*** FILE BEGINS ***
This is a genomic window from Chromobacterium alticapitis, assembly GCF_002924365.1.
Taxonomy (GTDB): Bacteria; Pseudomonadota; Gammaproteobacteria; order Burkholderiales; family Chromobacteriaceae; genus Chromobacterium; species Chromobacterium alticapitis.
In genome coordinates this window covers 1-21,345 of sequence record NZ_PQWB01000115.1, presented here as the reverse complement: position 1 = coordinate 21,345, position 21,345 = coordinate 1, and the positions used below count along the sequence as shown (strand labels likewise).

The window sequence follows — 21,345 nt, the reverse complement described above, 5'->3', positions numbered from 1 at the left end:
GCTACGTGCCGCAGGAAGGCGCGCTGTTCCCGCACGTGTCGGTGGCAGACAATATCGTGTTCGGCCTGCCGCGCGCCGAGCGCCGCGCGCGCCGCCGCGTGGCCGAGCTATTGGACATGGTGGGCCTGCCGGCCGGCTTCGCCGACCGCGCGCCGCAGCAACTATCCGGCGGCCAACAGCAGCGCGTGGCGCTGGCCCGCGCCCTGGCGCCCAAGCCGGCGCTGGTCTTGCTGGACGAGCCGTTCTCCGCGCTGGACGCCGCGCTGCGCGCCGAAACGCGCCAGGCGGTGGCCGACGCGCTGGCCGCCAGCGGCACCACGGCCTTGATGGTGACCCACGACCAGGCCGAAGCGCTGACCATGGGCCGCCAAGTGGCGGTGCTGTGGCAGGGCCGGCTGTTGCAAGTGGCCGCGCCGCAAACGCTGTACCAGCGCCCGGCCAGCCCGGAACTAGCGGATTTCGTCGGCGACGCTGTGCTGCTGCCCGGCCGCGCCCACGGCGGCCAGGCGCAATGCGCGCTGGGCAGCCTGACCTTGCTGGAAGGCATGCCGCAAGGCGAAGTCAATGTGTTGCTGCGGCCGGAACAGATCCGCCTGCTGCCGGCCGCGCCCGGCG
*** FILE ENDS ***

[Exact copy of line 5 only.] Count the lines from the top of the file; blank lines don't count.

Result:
GCTACGTGCCGCAGGAAGGCGCGCTGTTCCCGCACGTGTCGGTGGCAGACAATATCGTGTTCGGCCTGCCGCGCGCCGAGCGCCGCGCGCGCCGCCGCGTGGCCGAGCTATTGGACATGGTGGGCCTGCCGGCCGGCTTCGCCGACCGCGCGCCGCAGCAACTATCCGGCGGCCAACAGCAGCGCGTGGCGCTGGCCCGCGCCCTGGCGCCCAAGCCGGCGCTGGTCTTGCTGGACGAGCCGTTCTCCGCGCTGGACGCCGCGCTGCGCGCCGAAACGCGCCAGGCGGTGGCCGACGCGCTGGCCGCCAGCGGCACCACGGCCTTGATGGTGACCCACGACCAGGCCGAAGCGCTGACCATGGGCCGCCAAGTGGCGGTGCTGTGGCAGGGCCGGCTGTTGCAAGTGGCCGCGCCGCAAACGCTGTACCAGCGCCCGGCCAGCCCGGAACTAGCGGATTTCGTCGGCGACGCTGTGCTGCTGCCCGGCCGCGCCCACGGCGGCCAGGCGCAATGCGCGCTGGGCAGCCTGACCTTGCTGGAAGGCATGCCGCAAGGCGAAGTCAATGTGTTGCTGCGGCCGGAACAGATCCGCCTGCTGCCGGCCGCGCCCGGCG